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Nation & World briefs: New leader of South Africa’s ruling party has daunting task

  • The newly elected African National Congress (ANC) President, Cyril Ramaphosa, takes a selfie after it was announced that he had won the vote at the ANC's elective conference in Johannesburg, Monday Dec. 18, 2017. Outgoing President Jacob Zuma's second and final term as party leader has ended after a scandal-ridden tenure that has seen a plummet in the popularity of Nelson Mandela's liberation movement. (AP Photo/Themba Hadebe) Themba Hadebe

  • The newly elected African National Congress (ANC) President, Cyril Ramaphosa, after it was announced that he had won the vote at the ANC's elective conference in Johannesburg, Monday Dec. 18, 2017. Outgoing President Jacob Zuma's second and final term as party leader has ended after a scandal-ridden tenure that has seen a plummet in the popularity of Nelson Mandela's liberation movement. (AP Photo/Themba Hadebe) Themba Hadebe


Monday, December 18, 2017
New leader of South Africa’s ruling party has daunting task

JOHANNESBURG — Cyril Ramaphosa, elected leader of South Africa’s ruling African National Congress in a tight race on Monday, now faces the daunting task of uniting a starkly divided party and reviving the tarnished reputation of Nelson Mandela’s liberation movement.

The 65-year-old Ramaphosa, the country’s current deputy president, beat former African Union commission chairwoman Nkosazana Dlamini-Zuma by a margin of less than 200 votes. As the head of the ANC, Ramaphosa will be the party’s candidate for president in 2019 elections, which he is widely expected to win.

In the run-up to this contest, he styled himself as a reformer who will steer South Africa away from the corruption scandals that have hurt the economy and spooked investors.

As the party’s new leader, Ramaphosa will be seen as attempting to “revive prudent policy-making in South Africa” and “stabilize the creaky ship of the South African economy,” said Daniel Silke, an independent political analyst.

That is no small task. South Africa’s economy dipped into recession this year, rebounding to 2.5 percent growth in the second quarter. Unemployment is rampant, hovering close to 30 percent, and the country is rated one of the most unequal societies in the world, where the top 10 percent of earners received 66 percent of the national income, according to the 2018 World Inequality Report.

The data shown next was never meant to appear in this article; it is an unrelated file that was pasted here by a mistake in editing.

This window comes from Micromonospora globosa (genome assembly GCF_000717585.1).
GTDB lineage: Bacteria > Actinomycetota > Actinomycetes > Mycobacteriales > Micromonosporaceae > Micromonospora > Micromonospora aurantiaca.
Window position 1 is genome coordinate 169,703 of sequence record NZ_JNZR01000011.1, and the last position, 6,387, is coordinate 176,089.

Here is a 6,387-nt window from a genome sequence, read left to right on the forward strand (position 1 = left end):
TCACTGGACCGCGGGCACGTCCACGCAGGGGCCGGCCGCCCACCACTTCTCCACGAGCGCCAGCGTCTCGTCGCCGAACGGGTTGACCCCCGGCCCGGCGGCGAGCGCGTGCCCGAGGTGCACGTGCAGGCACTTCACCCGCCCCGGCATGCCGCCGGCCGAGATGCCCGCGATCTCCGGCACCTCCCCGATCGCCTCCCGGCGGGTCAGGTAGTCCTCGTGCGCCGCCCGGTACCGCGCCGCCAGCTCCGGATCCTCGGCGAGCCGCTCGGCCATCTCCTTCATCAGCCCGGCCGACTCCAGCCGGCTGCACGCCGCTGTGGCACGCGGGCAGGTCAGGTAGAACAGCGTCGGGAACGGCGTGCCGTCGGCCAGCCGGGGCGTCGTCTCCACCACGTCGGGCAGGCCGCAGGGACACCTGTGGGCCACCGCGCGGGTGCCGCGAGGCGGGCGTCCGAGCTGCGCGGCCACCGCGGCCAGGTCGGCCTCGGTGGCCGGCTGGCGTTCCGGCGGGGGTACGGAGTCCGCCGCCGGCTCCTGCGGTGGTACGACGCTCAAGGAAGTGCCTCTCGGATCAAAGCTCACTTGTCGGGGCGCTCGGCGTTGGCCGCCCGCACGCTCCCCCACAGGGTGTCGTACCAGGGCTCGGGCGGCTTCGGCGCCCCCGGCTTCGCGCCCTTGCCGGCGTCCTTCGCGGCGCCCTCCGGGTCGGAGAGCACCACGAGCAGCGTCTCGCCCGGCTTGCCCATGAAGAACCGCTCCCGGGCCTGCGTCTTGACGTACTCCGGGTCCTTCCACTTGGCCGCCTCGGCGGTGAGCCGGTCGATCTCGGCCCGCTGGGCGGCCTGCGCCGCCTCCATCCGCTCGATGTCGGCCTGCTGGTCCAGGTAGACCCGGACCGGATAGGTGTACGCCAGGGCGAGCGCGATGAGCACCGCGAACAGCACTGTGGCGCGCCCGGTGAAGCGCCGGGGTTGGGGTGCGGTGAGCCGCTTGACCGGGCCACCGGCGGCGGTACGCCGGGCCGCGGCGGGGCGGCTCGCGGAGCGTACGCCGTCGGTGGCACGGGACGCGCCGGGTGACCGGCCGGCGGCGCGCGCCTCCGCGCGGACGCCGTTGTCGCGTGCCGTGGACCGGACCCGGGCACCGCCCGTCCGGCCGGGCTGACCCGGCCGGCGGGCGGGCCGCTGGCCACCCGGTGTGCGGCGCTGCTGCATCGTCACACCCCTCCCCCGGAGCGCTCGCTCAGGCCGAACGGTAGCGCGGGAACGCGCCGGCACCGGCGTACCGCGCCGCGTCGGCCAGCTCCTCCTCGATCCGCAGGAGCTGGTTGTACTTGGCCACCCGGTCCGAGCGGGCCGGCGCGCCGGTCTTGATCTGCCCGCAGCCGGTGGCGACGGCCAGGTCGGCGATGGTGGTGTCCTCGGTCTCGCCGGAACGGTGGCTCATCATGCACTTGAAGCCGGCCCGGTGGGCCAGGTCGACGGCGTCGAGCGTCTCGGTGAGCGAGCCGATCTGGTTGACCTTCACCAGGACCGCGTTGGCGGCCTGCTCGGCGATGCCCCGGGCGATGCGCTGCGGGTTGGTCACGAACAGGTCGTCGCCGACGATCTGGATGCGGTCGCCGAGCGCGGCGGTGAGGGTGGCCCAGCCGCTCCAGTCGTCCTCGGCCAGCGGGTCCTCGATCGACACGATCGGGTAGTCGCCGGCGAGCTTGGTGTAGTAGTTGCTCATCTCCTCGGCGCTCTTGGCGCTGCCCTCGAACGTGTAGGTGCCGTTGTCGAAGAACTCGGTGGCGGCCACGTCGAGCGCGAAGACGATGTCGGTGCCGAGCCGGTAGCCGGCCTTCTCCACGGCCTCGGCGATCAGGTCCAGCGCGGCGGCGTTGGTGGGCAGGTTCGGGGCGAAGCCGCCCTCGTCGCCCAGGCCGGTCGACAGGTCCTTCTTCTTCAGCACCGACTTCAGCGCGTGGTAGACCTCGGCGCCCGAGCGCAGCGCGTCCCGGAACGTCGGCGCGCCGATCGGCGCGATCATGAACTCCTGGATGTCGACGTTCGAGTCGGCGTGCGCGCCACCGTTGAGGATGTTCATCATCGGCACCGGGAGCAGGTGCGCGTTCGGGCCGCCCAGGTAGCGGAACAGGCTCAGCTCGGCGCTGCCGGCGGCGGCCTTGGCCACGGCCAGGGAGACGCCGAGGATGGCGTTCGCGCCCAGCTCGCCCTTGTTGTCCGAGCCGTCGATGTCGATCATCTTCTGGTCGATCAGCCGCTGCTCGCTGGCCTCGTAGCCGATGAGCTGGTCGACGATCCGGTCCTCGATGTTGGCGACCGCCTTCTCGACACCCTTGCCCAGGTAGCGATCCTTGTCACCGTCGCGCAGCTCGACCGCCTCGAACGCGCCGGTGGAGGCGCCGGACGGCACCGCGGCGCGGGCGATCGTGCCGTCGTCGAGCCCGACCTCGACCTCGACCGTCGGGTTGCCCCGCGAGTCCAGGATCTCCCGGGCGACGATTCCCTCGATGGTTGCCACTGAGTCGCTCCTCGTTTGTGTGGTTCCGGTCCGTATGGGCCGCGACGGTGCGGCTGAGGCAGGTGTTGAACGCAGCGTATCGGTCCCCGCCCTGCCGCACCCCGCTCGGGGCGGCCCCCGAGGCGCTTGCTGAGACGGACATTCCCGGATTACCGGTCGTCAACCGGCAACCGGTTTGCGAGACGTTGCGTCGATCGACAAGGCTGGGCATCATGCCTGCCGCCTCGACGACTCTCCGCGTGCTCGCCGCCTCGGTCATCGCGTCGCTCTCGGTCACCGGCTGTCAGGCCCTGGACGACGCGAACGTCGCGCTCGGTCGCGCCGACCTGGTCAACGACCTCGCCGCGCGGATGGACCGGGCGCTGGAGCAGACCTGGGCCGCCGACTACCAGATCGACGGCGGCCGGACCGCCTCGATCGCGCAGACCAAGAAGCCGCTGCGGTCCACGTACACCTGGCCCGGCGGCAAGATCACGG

Ramaphosa also inherits a party that has been riven by corruption scandals during President Jacob Zuma’s tenure, cutting into the organization’s clout among South African voters and creating stark rifts within Mandela’s liberation movement.

US blocks UN vote calling for Trump to rescind Jerusalem decision

UNITED NATIONS — The United States vetoed a Security Council resolution on Jerusalem Monday that called on all states to refrain from establishing embassies in the city.

The resolution, submitted by Egypt, criticized decisions that seek to alter “the character, status or demographic composition of the Holy City of Jerusalem” and called for them to be rescinded, but stopped short of naming President Donald Trump and the U.S. explicitly.

Trump earlier this month said the U.S. recognized Jerusalem as the capital of Israel and would begin work to move its embassy there from Tel Aviv.

The U.S. was alone in voting against Monday’s draft resolution at the Security Council, with the 14 other member countries voting in favor, including France and Britain, which are generally closely aligned with the U.S.

Nine votes in favor plus the support of all five veto-wielding members of the council were needed to pass the resolution.

U.S. Ambassador to the U.N. Nikki Haley called the outcome “an insult” and said “it won’t be forgotten.”

The rare use of the U.S. veto to block the vote was not an embarrassment, Haley said, but should embarrass the other council members.

Source: Associated Press and Tribune News Service